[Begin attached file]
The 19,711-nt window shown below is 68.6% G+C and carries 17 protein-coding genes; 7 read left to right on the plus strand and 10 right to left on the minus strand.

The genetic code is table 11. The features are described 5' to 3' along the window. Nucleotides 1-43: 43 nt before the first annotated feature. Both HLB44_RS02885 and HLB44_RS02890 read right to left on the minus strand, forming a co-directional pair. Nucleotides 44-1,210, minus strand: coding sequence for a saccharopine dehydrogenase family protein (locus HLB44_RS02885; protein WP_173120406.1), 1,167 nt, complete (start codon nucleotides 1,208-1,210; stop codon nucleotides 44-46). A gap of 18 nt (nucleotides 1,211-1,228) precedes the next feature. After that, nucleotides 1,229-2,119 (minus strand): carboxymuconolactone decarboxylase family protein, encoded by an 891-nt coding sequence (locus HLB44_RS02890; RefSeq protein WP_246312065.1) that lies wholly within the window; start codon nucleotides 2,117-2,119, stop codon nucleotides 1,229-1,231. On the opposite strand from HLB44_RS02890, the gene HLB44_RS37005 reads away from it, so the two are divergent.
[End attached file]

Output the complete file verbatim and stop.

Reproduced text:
The 19,711-nt window shown below is 68.6% G+C and carries 17 protein-coding genes; 7 read left to right on the plus strand and 10 right to left on the minus strand.

The genetic code is table 11. The features are described 5' to 3' along the window. Nucleotides 1-43: 43 nt before the first annotated feature. Both HLB44_RS02885 and HLB44_RS02890 read right to left on the minus strand, forming a co-directional pair. Nucleotides 44-1,210, minus strand: coding sequence for a saccharopine dehydrogenase family protein (locus HLB44_RS02885; protein WP_173120406.1), 1,167 nt, complete (start codon nucleotides 1,208-1,210; stop codon nucleotides 44-46). A gap of 18 nt (nucleotides 1,211-1,228) precedes the next feature. After that, nucleotides 1,229-2,119 (minus strand): carboxymuconolactone decarboxylase family protein, encoded by an 891-nt coding sequence (locus HLB44_RS02890; RefSeq protein WP_246312065.1) that lies wholly within the window; start codon nucleotides 2,117-2,119, stop codon nucleotides 1,229-1,231. On the opposite strand from HLB44_RS02890, the gene HLB44_RS37005 reads away from it, so the two are divergent.